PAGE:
• Highest total passing touchdowns in a regular season: 54 (2007) NFL Record
  • Highest total passing yards in a game: 510 (vs. KC, 2002)
  • Highest total passing yards in a season: 4,806 (2007)
  • Lowest interception total, season (minimum 2 starts): 8 (2007)
  • Largest touchdown to interception difference: +42 (2007)

21-game win streak statistics (including post-season)Edit

  • 690 passes attempted
  • 412 passes completed
  • 4,953 passing yards
  • 34 passing touchdowns
  • 13 passes intercepted
  • 20.29 passing attempts per touchdown
  • 53.07 passing attempts per interception
  • 59.71 completion rate
  • 90.3 passer rating

CareerEdit

As of the 2007 NFL Season.

  • 86–24 (regular season), 100–27 (career) as a starter
  • 19.00 passing attempts per touchdown (career)
  • 43.23 passing attempts per interception (career)
  • 7–0 (career) in overtime games
  • 30–6 (career) in games decided by 3 points or fewer
  • 11–2 (career) in dome stadiums
  • 38–2 (career) on artificial surfaces
  • 27–5 (career) vs NFC teams
  • 84–1 (regular season) when the Patriots have a lead at any time in the fourth quarter[31]
  • 28 game-winning drives after a Patriots' fourth-quarter tie or deficit

Post-season records and statisticsEdit

  • NFL record for most consecutive wins in post season: 10 (broke record of Green Bay's Bart Starr).
  • Most consecutive post season wins (college and professional combined): 16
  • 3 Super Bowl victories
  • 3 Super Bowl MVP awards
  • Most completions in a Super Bowl (35 in Super Bowl XXXVIII)
  • Most career Super Bowl completions (100 in four games)
  • Highest completion percentage in a single game, minimum 20 attempts (26 of 28, 92.9%, against Jacksonville in 2007 AFC Divisional round)[32]

ReferencesEdit

  1. "NFL's Longest Winning Streak". Pro Football Hall of Fame. Retrieved on 2007-12-26.
  2. Nahrstedt, Mike (2007-12-18). "2007 Sportsman of the Year: Tom Brady". The Sporting News. Retrieved on 2007-12-26.
  3. Associated Press (2007-12-21). "Brady an Easy Winner of AP Male Athlete". The New York Times. Retrieved on 2007-12-26.
  4. Judge, Clark (2005-02-07). "Only 27, Brady seals his Hall of Fame credentials". CBS.Sportsline.com. Retrieved on 2007-12-26.
  5. "2004 Athletic Hall of Fame Inductees". Junípero Serra High School Retrieved on 2007-12-26.
  6. "Scouting Profile". Scout.com. Retrieved on 2007-12-26.
  7. Pedulla, Tom (2006-10-31). "Decorated Patriots QB feels he still has something to prove". USA Today. Retrieved on 2007-12-27.
  8. "MGoBlue Statistics Archive". University of Michigan Athletics. Retrieved on 2007-12-27.
  9. 9.0 9.1 9.2 9.3 9.4 9.5 9.6 9.7 9.8 "Tom Brady". NFL.com. Retrieved on 2007-12-26.
  10. Reiss, Mike (2006-01-31). "Brady's groin may be hurt". Boston Globe. Retrieved on 2007-12-26.
  11. Maske, Mark (2006-12-19). "Romo Gets Pro Bowl Nod in NFC, Brady Doesn't in AFC". Washington Post. Retrieved on 2007-12-26.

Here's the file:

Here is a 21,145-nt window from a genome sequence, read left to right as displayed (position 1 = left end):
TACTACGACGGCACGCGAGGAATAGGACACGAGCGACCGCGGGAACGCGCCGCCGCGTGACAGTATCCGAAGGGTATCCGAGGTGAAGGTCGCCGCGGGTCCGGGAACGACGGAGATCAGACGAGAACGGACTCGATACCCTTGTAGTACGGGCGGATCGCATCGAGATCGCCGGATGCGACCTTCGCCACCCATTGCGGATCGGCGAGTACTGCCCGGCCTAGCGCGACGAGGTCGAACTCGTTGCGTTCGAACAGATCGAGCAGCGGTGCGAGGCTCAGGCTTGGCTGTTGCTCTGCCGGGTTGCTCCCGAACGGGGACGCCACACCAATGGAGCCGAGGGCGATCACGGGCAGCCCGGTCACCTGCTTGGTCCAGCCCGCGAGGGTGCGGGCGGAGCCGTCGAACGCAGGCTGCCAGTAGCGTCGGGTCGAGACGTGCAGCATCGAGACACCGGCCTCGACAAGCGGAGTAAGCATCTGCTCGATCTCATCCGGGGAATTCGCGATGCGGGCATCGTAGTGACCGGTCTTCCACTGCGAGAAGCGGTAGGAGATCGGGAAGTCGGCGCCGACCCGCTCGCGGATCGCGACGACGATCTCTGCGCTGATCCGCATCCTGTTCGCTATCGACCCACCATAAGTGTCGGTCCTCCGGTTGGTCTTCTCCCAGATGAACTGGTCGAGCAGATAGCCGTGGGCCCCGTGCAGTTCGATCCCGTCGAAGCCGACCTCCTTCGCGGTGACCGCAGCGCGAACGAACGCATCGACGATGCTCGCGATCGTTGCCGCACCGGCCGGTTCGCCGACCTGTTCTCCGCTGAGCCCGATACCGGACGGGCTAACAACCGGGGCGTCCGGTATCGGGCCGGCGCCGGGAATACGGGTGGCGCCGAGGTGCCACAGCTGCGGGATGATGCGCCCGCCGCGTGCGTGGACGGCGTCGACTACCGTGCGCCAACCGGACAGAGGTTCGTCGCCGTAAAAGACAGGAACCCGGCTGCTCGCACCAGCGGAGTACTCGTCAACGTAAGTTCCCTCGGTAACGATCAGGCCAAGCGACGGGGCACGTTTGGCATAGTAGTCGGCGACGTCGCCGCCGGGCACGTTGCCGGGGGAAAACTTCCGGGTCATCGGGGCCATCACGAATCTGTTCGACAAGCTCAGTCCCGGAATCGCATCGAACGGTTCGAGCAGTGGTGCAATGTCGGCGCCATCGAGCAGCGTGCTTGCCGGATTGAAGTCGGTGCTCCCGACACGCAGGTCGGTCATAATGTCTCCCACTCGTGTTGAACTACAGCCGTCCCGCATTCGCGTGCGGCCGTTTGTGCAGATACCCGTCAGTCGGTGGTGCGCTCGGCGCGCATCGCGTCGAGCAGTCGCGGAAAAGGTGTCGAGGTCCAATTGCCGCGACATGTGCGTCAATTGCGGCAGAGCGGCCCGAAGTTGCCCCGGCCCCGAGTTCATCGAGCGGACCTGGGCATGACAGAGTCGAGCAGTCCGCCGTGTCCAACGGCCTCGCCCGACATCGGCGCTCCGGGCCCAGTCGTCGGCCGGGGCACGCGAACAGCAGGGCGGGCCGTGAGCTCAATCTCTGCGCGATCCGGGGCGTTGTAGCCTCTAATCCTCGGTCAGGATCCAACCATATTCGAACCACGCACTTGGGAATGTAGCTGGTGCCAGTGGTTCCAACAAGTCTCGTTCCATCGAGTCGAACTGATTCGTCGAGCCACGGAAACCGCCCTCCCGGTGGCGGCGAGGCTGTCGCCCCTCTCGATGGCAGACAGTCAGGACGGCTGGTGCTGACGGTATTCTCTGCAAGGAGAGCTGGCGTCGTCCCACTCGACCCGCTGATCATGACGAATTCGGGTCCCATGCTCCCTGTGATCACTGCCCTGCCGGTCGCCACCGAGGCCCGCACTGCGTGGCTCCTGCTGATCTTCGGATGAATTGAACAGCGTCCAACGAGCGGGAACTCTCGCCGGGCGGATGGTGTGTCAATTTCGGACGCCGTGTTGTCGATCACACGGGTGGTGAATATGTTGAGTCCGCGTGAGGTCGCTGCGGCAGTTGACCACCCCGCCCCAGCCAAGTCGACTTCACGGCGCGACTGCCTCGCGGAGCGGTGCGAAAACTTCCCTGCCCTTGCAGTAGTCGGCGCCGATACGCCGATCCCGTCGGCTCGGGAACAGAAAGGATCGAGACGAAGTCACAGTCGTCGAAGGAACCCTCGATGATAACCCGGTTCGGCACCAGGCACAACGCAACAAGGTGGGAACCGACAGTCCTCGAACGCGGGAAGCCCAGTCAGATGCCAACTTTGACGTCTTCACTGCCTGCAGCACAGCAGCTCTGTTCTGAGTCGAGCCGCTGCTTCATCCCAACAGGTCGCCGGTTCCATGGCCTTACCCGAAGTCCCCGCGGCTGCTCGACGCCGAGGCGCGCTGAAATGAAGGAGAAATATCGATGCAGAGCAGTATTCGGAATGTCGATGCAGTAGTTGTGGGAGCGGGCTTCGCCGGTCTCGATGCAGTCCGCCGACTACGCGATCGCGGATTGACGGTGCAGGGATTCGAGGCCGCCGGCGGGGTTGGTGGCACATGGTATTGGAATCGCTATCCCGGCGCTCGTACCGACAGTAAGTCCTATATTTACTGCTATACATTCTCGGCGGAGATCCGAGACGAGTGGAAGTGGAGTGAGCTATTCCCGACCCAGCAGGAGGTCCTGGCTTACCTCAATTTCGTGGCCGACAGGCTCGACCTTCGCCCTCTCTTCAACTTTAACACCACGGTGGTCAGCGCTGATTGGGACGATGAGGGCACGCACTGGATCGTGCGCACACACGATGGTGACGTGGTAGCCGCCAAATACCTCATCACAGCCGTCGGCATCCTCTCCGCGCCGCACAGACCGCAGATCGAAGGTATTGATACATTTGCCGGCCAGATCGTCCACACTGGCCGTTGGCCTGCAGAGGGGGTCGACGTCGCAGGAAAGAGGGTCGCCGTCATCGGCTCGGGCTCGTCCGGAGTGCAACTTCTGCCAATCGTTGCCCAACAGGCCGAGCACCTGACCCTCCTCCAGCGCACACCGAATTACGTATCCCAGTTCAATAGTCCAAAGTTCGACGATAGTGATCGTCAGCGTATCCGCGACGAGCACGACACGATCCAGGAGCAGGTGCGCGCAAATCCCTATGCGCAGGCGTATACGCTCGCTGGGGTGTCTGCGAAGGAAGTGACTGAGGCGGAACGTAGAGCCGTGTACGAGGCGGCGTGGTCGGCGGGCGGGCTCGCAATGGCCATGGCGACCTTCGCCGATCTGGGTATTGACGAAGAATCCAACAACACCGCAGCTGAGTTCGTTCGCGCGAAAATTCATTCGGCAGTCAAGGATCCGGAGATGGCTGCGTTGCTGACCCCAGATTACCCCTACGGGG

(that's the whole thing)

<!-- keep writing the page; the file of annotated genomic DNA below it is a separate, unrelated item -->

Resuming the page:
12. McClain, John (2007-02-02). "Young to replace Rivers at Pro Bowl". Houston Chronicle. Retrieved on 2007-12-26.
  13. There's plenty of credit for New England's perfect year". Fort Worth Star-Telegram. Retrieved on 2008-01-02.
  14. Banks, Don (2007-10-12). "Litmus test". Sports Illustrated. Retrieved on 2007-12-08.
  15. Tomase, John (2007-10-21). "Postgame notes: Enjoy the carnage". Boston Herald. Retrieved on 2007-12-26.
  16. Young, Shalise Manza (2007-11-04). "PATRIOTS 24, COLTS 20: Tom's got you, Babe". Projo.com. Retrieved on 2007-12-26.
  17. Associated Press (December 2007). "Patriots put bruising on Steelers, become 5th team with 13–0 mark". ESPN. Retrieved on 2007-12-27.
  18. Colts Public Relations (2007-12-23). "Release: Texans at Colts". Colts.com. Retrieved on 2007-12-27.
  19. Tomase, John (2007-12-23). "Postgame notes". Boston Herald. Retrieved on 2007-12-26.
  20. Perfect Pats, Brady make short work of Jaguars
  21. Pats put away Chargers for fourth Super Bowl berth in seven years
  22. Smith, Michael David ([2007-09-14). "Tom Brady: 50 Straight Weeks on Injury Report". Sports.AOL.com. Retrieved on 2007-12-27.
  23. Associated Press (2007-09-06). "Chronic right shoulder injury slows Brady". MSNBC. Retrieved on 2007-12-27.
  24. 24.0 24.1 Dagostino, Mark (2006-12-14). "Tom Brady, Bridget Moynahan Split Up". People. Retrieved on 2007-12-27.
  25. (2007-02-18). "It's Brady Baby For 'Sixy' Star". New York Post. Retrieved on 2007-12-27.
  26. Shanahan, Mark (2007-02-18). "Ex-Brady Girlfriend Says She's Pregnant With His Child". Boston.com. Retrieved on 2007-12-27.
  27. Boehm, Kristin (2007-08-28). "Bridget Moynahan 'Thankful' for Healthy Baby". People. Retrieved on 2007-12-27.
  28. (2007-08-22). "Bridget Moynahan Welcomes a Baby Boy". People. Retrieved on 2007-08-22.
  29. {2007-12-22). "Patriots' Brady makes being a superstar QB look almost routine". The Canadian Press. Retrieved on 2007-12-27.
  30. "Tom Brady". Pro-Football-Reference.com. Retrieved on 2007-12-27.
  31. Fox, Ashley (2007-12-30). "Perfection for Patriots". Philadelphia Inquirer. Retrieved on 2007-12-30.
  32. NFL.com recap of Jaguars-Patriots game Accessed 2008-01-13.